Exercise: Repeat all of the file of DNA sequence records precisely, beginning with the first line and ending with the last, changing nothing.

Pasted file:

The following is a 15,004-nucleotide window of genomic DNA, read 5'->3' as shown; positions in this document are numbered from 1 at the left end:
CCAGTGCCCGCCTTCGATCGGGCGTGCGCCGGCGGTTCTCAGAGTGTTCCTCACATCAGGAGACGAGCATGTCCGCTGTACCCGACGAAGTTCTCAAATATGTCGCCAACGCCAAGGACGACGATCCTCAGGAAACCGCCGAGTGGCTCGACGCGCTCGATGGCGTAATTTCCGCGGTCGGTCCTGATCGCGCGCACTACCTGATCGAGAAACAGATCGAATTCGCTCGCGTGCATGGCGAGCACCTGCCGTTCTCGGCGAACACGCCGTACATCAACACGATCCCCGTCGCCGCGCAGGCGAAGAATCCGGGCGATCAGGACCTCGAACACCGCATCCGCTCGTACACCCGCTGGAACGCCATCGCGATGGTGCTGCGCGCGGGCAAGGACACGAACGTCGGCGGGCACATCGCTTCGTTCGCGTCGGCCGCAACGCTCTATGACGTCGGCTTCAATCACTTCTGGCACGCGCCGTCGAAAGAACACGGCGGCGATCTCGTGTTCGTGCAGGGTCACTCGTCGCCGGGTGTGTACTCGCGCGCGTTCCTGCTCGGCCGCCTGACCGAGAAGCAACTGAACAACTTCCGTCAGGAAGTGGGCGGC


The following is a 15,004-nucleotide window of genomic DNA, read 5'->3' as shown; positions in this document are numbered from 1 at the left end:
CCAGTGCCCGCCTTCGATCGGGCGTGCGCCGGCGGTTCTCAGAGTGTTCCTCACATCAGGAGACGAGCATGTCCGCTGTACCCGACGAAGTTCTCAAATATGTCGCCAACGCCAAGGACGACGATCCTCAGGAAACCGCCGAGTGGCTCGACGCGCTCGATGGCGTAATTTCCGCGGTCGGTCCTGATCGCGCGCACTACCTGATCGAGAAACAGATCGAATTCGCTCGCGTGCATGGCGAGCACCTGCCGTTCTCGGCGAACACGCCGTACATCAACACGATCCCCGTCGCCGCGCAGGCGAAGAATCCGGGCGATCAGGACCTCGAACACCGCATCCGCTCGTACACCCGCTGGAACGCCATCGCGATGGTGCTGCGCGCGGGCAAGGACACGAACGTCGGCGGGCACATCGCTTCGTTCGCGTCGGCCGCAACGCTCTATGACGTCGGCTTCAATCACTTCTGGCACGCGCCGTCGAAAGAACACGGCGGCGATCTCGTGTTCGTGCAGGGTCACTCGTCGCCGGGTGTGTACTCGCGCGCGTTCCTGCTCGGCCGCCTGACCGAGAAGCAACTGAACAACTTCCGTCAGGAAGTGGGCGGC